Lightning Network scalabity woes

Lightning Network scalabity woes

Had Lightning Network not been forced down our throats, we might have come to really like the technology. But like many things in life, it comes with a politically burdened narrative. Lightning Network in its essence is not a bad thing, and can have some excellent use cases, particularly for HFT (high frequency trading) -like transactions between big entities.

For the average, and ordinary user, it is a far cry from the simplicity, and ease of use that BTC had many years ago.

Today the majority of Bitcoin users wouldn’t even know what to compare Lightning Network to. The migration to off-chain solutions has been done in the most patient, and calculated of ways.

There are many problems that BTC has today, that have been artificially created and introduced to the system over the years. Scratch the surface and you’ll find that this has been one long intentional method to skew the road map, introduce problems for which supposedly LN and sidechains can fix in future.

The first and most obvious claim that LN makes is that it resolves the Bitcoin scalability issue. The second is for instant transactions. Both of these were non-issues in the beginning. Bitcoin was able to both scale, and perform virtually instant transactions. In fact, Satoshi Nakamoto himself in 2009 stated “The existing Visa credit card network processes about 15 million Internet purchases per day worldwide. Bitcoin can already scale much larger than that with existing hardware for a fraction of the cost. It never really hits a scale ceiling”.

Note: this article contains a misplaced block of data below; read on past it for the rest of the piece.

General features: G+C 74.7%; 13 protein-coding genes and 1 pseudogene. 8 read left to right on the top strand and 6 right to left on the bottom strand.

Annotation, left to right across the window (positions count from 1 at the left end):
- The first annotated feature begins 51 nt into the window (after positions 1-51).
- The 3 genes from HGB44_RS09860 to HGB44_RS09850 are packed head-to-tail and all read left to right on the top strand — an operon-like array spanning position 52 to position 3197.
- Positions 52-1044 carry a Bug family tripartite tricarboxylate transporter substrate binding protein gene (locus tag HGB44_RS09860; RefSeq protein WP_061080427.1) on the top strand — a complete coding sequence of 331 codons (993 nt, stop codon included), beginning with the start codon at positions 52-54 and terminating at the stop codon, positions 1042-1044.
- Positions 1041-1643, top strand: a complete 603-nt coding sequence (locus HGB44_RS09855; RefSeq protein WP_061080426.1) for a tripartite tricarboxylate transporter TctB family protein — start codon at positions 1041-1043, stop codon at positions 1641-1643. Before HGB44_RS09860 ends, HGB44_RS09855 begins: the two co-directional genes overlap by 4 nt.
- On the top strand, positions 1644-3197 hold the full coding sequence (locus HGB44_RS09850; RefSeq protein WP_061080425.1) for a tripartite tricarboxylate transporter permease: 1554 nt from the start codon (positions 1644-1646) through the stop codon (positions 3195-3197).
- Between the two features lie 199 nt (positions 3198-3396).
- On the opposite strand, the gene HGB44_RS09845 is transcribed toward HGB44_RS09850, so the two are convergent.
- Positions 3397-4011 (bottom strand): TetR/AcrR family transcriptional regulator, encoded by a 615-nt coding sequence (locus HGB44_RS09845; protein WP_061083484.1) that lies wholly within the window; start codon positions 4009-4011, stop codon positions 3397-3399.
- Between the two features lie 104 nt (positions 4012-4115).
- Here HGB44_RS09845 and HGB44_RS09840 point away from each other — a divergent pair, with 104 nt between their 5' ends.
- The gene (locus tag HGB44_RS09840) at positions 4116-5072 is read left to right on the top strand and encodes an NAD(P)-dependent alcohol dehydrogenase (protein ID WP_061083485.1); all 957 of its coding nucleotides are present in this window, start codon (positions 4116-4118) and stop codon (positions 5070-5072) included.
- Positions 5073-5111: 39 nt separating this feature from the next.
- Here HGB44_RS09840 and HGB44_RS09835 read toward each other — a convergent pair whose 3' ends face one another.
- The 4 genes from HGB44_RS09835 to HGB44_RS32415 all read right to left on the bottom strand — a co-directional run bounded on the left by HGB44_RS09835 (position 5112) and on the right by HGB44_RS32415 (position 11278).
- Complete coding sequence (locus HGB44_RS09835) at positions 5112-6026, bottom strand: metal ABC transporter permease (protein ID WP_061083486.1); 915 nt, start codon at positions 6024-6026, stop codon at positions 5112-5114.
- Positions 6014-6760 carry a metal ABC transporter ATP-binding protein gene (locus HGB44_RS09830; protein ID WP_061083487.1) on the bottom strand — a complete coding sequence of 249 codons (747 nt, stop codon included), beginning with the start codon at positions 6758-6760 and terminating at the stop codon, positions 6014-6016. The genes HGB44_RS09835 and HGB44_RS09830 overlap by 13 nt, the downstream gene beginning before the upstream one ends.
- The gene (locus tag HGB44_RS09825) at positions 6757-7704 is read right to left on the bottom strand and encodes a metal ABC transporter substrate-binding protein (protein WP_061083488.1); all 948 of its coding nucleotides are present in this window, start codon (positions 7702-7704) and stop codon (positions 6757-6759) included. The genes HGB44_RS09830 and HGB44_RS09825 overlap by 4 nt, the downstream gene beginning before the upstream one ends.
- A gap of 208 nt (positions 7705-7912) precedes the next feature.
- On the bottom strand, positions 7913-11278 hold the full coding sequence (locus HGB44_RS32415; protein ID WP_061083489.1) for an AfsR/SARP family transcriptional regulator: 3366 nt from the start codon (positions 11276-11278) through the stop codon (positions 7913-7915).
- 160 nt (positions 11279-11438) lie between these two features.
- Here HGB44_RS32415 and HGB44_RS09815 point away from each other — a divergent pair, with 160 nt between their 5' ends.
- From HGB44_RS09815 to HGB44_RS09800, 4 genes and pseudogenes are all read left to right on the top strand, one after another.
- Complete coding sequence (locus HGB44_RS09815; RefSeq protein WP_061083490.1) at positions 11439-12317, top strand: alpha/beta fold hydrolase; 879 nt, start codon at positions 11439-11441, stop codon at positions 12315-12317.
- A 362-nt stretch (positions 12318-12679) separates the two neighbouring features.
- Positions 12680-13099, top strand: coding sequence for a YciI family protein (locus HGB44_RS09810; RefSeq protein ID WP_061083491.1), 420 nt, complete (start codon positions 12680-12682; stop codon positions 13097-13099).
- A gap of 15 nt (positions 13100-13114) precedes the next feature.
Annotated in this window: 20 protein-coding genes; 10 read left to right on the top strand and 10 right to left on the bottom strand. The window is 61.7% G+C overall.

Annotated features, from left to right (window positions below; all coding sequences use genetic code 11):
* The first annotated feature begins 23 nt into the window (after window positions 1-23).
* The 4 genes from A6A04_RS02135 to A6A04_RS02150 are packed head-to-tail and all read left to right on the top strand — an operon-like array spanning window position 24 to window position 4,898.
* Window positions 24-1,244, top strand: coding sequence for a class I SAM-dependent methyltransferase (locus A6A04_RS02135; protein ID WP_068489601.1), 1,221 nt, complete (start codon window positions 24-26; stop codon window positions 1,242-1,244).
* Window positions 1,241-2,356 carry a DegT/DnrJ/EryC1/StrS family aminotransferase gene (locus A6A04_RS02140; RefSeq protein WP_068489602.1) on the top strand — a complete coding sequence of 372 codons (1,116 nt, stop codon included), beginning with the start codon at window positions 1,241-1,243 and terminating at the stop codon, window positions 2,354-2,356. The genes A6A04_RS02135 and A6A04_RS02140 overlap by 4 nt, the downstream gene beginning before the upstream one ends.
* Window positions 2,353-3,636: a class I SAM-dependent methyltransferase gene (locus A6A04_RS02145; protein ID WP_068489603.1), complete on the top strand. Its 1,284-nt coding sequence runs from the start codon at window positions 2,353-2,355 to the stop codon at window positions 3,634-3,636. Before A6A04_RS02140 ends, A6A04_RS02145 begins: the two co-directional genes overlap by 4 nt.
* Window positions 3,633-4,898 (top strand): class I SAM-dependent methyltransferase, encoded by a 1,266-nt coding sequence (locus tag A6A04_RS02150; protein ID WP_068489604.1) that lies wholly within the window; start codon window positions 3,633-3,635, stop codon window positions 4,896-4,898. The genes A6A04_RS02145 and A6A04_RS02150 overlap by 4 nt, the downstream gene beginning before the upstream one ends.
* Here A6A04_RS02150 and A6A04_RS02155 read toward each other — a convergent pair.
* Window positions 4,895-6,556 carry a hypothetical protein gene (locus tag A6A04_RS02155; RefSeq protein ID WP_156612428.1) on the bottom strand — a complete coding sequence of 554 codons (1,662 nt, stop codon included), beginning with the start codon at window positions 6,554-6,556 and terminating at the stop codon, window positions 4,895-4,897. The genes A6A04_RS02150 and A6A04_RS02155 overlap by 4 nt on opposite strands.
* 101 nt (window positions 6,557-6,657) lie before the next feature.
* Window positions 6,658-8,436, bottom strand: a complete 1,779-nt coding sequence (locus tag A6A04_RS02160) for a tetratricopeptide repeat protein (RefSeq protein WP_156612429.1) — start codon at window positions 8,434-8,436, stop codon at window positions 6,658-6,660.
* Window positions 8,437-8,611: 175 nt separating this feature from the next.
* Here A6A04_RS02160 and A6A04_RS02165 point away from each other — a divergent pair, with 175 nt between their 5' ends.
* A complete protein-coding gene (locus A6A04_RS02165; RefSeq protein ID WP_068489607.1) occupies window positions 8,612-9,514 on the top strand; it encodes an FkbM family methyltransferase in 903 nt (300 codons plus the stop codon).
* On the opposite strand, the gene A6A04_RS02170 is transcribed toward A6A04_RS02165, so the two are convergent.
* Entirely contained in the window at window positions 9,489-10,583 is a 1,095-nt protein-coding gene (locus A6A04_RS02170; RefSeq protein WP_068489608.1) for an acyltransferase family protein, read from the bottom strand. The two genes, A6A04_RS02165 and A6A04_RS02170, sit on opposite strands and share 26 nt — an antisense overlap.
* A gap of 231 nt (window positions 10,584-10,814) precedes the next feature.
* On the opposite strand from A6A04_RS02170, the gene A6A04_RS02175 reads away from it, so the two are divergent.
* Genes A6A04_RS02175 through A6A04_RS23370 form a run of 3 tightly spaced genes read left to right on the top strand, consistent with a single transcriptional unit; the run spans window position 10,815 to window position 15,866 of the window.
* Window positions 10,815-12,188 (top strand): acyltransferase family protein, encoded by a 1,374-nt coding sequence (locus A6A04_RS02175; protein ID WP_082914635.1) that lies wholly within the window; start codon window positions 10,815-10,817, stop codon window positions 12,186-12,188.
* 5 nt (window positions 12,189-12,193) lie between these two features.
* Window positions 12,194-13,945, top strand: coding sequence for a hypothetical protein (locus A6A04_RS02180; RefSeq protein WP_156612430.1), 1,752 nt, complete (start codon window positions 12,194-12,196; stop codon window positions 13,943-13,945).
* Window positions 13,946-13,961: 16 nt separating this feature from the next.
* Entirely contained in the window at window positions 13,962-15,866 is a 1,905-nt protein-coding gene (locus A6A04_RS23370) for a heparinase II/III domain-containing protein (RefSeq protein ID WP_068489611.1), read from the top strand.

The scalability issue for Bitcoin has been concocted artificially, and introduced into the system over time, deliberately to stall progress. In fact, the Bitcoin Unlimited team, together with nChain last year proved that the real limitations on block propagation is not hardware at all, but rather the Satoshi codebase. With some tweaks and changes, the throughput can be increased substantially. BU were able to mine and propagate 1GB blocks across three continents in a sustained effort, achieving VISA level scaling. At that point, the limit is still software related, and not hardware. By making further changes to the model of the processing infrastructure, we can achieve much higher throughput still.